This blog post includes a video that shows how we map and multiplex some number of ODUflex Tributary Signals into an ODU4 Server Signal, using the PT = 0x21 Approach.

This video, we discuss the following:

  • Using the GMP (Generic Mapping Procedure) to map each ODUflex Tributary Signal into their respective ODTU4.ts signal/frames.
  • How to combine these ODTU4.ts signals together and to map them into an ODU4 payload.
  • Transporting these GMP Justification parameters from the SourcePTE (where we map/multiplex these ODUflex tributary signals into an ODU4 server signal) to the Sink PTE (where we de-multiplex and de-map out the ODUflex tributary signals).
  • A review of the Multiplex Structure Identifier (MSI) within this type of ODU4 signal.

You can view this video below.

Continue reading “Lesson 5/PT = 0x21/n ODUflex – Mapping/Multiplexing n ODUflex Tributary Signals into an ODU4 Signal”

Lesson 5/PT = 0x21/2 ODU3 – Mapping/Multiplexing 2 ODU3 Tributary Signals into an ODU4 Signal

This blog post presents a video that describes how to map/multiplex as many as 3 ODU3 tributary signals into an ODU4 server signal, using the PT = 0x21 scheme.

Mapping/Multiplexing 2 ODU3 Tributary Signals into an ODU4 Server Signal (PT = 0x21)

This blog post includes a video that shows how we map and multiplex as many as 2 ODU3 Tributary Signals into an ODU4 Server Signal, using the PT = 0x21 Approach.

This video, we discuss the following:

  • Using the GMP (Generic Mapping Procedure) to map each ODU3 Tributary Signal into their respective ODTU4.31 signal/frames.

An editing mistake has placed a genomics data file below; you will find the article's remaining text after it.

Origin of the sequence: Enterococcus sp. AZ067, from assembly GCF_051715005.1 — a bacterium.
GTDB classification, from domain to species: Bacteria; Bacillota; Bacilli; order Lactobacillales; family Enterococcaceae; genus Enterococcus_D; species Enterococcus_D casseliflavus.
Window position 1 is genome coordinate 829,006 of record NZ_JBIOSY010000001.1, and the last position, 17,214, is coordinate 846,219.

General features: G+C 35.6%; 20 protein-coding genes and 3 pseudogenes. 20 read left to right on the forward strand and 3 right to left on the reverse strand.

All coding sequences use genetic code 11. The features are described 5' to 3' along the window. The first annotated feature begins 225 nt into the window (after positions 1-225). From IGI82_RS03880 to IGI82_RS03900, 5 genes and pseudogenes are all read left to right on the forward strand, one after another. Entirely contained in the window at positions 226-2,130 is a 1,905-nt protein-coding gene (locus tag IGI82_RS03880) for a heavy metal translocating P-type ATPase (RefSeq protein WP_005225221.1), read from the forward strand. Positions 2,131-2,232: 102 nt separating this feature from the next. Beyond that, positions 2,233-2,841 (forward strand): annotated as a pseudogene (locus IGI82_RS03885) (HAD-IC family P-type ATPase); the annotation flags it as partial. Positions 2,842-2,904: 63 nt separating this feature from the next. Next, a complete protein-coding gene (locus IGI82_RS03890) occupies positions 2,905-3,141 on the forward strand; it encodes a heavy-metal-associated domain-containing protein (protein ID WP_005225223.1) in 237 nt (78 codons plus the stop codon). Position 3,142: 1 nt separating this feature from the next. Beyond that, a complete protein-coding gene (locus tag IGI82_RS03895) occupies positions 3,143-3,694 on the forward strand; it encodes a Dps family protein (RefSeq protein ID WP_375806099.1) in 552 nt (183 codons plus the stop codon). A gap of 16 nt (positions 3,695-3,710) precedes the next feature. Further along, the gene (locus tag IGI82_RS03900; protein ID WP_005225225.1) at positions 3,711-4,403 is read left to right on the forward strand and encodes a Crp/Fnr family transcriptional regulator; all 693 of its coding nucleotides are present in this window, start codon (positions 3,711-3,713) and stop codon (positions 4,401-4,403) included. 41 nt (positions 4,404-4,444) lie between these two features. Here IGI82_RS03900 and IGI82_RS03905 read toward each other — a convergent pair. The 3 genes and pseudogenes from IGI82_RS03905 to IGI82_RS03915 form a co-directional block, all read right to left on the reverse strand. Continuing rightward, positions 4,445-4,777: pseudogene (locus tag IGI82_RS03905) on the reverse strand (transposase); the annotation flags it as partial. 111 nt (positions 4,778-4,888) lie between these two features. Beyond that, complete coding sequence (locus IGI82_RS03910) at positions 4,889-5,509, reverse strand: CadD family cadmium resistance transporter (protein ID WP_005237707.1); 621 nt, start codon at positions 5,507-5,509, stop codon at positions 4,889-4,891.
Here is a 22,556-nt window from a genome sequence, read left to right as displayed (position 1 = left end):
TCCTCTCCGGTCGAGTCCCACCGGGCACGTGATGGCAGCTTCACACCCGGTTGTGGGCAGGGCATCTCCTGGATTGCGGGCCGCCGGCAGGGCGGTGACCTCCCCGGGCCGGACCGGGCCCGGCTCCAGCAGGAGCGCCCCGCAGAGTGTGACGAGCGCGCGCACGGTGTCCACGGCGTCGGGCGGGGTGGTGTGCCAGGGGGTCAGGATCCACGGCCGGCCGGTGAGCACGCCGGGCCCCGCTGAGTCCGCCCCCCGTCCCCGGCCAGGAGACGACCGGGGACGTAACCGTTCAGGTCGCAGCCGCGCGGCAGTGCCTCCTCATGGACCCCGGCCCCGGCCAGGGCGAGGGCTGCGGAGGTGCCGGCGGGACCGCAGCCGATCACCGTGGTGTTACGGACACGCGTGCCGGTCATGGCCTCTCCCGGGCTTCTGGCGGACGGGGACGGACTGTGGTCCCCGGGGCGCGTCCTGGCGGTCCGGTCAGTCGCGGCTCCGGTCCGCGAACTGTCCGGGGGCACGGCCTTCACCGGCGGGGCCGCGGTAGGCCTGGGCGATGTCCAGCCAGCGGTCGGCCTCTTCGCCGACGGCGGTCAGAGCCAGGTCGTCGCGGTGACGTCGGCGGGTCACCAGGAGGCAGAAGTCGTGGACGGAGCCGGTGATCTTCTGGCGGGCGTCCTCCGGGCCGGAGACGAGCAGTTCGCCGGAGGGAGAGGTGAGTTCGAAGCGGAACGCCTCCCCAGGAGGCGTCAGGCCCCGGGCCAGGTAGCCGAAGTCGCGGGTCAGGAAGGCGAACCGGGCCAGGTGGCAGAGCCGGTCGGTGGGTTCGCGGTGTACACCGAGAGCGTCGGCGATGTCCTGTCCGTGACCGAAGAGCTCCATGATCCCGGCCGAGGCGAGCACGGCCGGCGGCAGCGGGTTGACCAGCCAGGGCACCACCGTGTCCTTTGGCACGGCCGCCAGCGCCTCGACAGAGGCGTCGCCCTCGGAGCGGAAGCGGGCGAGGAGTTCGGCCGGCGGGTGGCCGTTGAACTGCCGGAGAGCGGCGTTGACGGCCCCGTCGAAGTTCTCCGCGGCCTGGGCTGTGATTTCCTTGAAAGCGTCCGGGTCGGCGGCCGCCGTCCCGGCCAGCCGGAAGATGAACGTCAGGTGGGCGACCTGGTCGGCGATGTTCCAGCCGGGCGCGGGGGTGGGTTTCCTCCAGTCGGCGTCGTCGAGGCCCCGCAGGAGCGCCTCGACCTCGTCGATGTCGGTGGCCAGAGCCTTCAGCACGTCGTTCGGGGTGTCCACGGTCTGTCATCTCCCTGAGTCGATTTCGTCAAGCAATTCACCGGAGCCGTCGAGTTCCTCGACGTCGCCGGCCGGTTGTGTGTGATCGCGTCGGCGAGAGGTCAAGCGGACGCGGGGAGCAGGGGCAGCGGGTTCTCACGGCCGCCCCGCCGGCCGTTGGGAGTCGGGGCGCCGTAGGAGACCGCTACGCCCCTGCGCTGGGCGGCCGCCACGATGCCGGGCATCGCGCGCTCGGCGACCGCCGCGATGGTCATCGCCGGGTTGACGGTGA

• How to combine these ODTU4.31 signals together and to map them into an ODU4 payload.
  • Transporting these GMP Justification parameters from the Source PTE (where we map/multiplex these ODU3 tributary signals into an ODU4 server signal) to the Sink PTE (where we de-multiplex and de-map out the ODU3 tributary signals).
  • A review of the Multiplex Structure Identifier (MSI) within this type of ODU4 signal.

You can view this video below.

Continue reading “Lesson 5/PT = 0x21/2 ODU3 – Mapping/Multiplexing 2 ODU3 Tributary Signals into an ODU4 Signal”

Lesson 5/PT = 0x21/10 ODU2 – Mapping/Multiplexing 10 ODU2/2e Tributary Signals into an ODU4 Signal

This blog post presents a video that describes how to map/multiplex as many as 10 ODU2 or ODU2e tributary signals into an ODU4 server signal, using the PT = 0x21 scheme.

Mapping/Multiplexing 10 ODU2/2e Tributary Signals into an ODU4 Server Signal (PT = 0x21)

This blog post includes a video that shows how we map and multiplex as many as 10 ODU2 or ODU2e Tributary Signals into an ODU4 Server Signal, using the PT = 0x21 Approach.

In this video, we discuss the following:

  • Using the GMP (Generic Mapping Procedure) to map each ODU2 or ODU2e Tributary Signal into their respective ODTU4.8 signal/frames.
  • How to combine these ODTU4.8 signals together and to map them into an ODU4 payload.